Gold prices soften as concern subsides over banking meltdown
For the second consecutive day gold futures have traded lower. Today gold traded to an intraday low of $1945 and a high of $1984 after opening at $1982.60. As of 4:15 PM EST gold futures basis the most active April contract is currently fixed at $1958.50 after factoring in today’s decline of $25.30 or -1.28%.
Today’s decline of approximately 1.3% was the direct result of traders bidding the precious yellow metal lower, with dollar weakness providing tailwinds that softened the decline today. Dollar weakness also provided some relief for spot gold which is currently fixed at $1956.90 after factoring in a decline today of $21.30. However, before factoring in dollar weakness spot gold was trading lower by $26.60 with dollar weakness adding back $5.30 per ounce.
The primary factor that had increased demand for the precious metal diminished over the weekend. The concern was centered around a banking crisis involving Silicon Valley Bank and Signature Bank of New York spreading to other banks.
Over the weekend it was announced that First Citizens Bank reached a deal to purchase the Silicon Valley Bank in Santa Clara. The SVB was closed by California authorities on Friday, March 10. On Sunday, March 26 the FDIC (Federal Deposit Insurance Corporation) announced that the First Citizens Bank & Trust Company of Raleigh, North Carolina had completed a purchase agreement from deposits and loans of the Silicon Valley Bridge Bank.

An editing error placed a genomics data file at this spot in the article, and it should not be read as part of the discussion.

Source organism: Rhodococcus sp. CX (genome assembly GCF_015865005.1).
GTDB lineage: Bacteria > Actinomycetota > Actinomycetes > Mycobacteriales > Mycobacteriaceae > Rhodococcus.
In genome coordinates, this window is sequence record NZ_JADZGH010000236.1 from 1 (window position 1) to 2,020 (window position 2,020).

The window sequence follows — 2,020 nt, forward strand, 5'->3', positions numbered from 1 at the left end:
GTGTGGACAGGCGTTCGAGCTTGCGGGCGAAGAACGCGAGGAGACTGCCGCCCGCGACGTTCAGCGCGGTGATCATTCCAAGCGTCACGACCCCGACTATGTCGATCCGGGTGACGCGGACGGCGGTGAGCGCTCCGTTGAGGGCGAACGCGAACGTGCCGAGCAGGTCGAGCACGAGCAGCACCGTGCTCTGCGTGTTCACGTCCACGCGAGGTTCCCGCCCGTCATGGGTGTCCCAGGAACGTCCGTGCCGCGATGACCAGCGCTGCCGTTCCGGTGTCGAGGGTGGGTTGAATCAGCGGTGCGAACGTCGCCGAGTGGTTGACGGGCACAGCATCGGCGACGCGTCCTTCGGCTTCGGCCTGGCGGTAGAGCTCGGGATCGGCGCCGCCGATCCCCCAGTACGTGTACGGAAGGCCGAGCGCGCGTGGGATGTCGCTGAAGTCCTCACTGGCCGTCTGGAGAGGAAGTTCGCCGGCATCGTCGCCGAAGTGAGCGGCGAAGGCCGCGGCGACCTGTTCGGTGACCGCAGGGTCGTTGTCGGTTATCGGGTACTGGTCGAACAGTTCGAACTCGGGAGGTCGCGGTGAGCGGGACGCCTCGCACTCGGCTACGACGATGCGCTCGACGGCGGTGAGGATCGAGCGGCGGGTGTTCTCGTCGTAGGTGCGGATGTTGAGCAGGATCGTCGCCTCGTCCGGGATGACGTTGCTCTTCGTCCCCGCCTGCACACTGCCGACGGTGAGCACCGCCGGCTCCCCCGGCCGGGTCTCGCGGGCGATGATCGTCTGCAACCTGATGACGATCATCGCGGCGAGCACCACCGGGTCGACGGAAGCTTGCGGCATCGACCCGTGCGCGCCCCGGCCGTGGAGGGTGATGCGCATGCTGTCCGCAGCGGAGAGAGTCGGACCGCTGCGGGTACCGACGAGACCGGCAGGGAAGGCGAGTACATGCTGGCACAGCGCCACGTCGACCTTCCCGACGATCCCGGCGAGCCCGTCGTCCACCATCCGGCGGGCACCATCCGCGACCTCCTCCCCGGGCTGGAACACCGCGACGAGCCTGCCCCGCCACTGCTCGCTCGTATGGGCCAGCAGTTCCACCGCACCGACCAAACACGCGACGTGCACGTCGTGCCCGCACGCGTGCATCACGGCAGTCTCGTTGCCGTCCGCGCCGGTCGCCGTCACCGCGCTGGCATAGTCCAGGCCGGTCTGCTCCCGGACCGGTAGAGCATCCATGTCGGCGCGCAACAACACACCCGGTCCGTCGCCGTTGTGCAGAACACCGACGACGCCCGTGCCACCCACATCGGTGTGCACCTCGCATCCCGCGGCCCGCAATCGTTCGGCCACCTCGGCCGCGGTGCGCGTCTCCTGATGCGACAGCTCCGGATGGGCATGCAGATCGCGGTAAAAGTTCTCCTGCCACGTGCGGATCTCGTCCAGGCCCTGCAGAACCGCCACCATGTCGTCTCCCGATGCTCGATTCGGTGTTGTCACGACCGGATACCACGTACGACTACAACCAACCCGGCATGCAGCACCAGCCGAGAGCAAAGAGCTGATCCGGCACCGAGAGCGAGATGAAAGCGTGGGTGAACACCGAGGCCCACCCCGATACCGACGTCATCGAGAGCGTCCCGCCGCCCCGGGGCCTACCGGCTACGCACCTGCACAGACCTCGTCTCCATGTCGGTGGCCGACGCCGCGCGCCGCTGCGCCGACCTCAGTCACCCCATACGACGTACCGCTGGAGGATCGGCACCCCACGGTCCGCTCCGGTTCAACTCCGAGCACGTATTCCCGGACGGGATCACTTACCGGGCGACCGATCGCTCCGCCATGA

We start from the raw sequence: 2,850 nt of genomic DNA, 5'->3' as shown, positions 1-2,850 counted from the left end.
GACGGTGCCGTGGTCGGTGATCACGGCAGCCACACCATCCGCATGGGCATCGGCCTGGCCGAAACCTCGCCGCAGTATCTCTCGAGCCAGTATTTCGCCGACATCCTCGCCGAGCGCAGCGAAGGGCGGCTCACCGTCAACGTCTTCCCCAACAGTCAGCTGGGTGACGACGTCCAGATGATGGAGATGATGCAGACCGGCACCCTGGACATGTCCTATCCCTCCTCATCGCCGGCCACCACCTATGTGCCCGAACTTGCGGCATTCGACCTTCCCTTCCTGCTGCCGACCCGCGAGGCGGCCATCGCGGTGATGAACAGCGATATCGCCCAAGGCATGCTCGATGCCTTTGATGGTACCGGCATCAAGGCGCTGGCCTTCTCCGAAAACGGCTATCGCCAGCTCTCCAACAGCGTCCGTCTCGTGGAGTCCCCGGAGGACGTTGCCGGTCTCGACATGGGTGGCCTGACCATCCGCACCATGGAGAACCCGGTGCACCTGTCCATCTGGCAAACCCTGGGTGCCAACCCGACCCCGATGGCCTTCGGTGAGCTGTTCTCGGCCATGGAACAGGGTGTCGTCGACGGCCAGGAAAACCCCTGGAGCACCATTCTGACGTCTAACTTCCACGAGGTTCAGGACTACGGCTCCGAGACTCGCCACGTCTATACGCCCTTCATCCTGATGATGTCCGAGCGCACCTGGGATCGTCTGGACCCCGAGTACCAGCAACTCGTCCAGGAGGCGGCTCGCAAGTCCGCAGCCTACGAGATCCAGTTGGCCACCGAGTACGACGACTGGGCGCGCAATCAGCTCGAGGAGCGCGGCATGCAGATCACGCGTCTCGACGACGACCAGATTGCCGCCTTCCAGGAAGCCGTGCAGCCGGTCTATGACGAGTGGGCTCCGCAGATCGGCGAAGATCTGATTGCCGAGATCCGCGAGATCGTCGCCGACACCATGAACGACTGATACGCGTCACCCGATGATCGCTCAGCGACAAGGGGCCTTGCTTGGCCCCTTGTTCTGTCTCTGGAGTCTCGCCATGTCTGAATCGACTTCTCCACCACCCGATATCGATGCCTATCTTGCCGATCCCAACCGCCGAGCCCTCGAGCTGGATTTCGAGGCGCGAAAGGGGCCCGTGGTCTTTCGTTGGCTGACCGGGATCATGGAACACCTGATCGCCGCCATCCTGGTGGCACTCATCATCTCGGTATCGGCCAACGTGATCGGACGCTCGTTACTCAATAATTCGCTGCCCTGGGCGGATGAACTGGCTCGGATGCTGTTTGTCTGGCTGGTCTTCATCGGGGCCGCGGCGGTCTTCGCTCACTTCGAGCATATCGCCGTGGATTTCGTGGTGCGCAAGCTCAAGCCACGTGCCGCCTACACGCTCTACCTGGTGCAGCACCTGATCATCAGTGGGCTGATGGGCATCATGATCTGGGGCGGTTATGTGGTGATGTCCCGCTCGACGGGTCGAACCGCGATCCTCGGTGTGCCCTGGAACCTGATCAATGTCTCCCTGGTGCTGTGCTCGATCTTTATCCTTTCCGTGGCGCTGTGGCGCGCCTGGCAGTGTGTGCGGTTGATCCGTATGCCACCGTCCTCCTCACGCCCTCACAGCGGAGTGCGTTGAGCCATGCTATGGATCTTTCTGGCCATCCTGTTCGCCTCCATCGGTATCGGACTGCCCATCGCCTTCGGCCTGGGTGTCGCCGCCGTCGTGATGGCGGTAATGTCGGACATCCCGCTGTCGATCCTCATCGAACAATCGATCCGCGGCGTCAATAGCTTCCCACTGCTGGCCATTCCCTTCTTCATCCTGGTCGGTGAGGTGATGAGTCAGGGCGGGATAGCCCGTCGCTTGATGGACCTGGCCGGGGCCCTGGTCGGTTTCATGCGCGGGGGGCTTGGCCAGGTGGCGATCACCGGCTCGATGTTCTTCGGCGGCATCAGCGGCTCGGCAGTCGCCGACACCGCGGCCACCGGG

The purchase of SVB greatly alleviated the fears that the banking meltdown would have a contagion effect leading to more banks becoming insolvent. This diminished the demand for safe-haven assets as investors reallocated funds from haven assets to risk-on assets such as U.S. equities. The Dow Jones Industrial Average gained 0.60%, and the S&P 500 gained 0.16%. However, bearish market sentiment continues in the tech-heavy NASDAQ composite which declined by 0.47%.
The two-day decline witnessed in gold could be short-lived as market participants focus on statements made by the Federal Reserve last week. For the first time since the Federal Reserve began raising rates, it indicated that its forward monetary policy is about to begin pausing interest rate hikes. Currently, it is anticipated that the Fed will initiate one more ¼% rate hike in May and then begin to pause rate hikes and assess the long-term impacts on inflation from their flurry of rate hikes which began in March 2022.
The Fed continues to maintain that its current terminal rate will remain elevated but a pause in hikes is the next best thing to a rate cut. Rate cuts were something which Chairman Powell emphatically stated is not something the Federal Reserve will implement without substantial data confirming that inflation is on a sustained downward trajectory towards their 2% target.
Wishing you as always good trading,
Gary S. Wagner - Executive Producer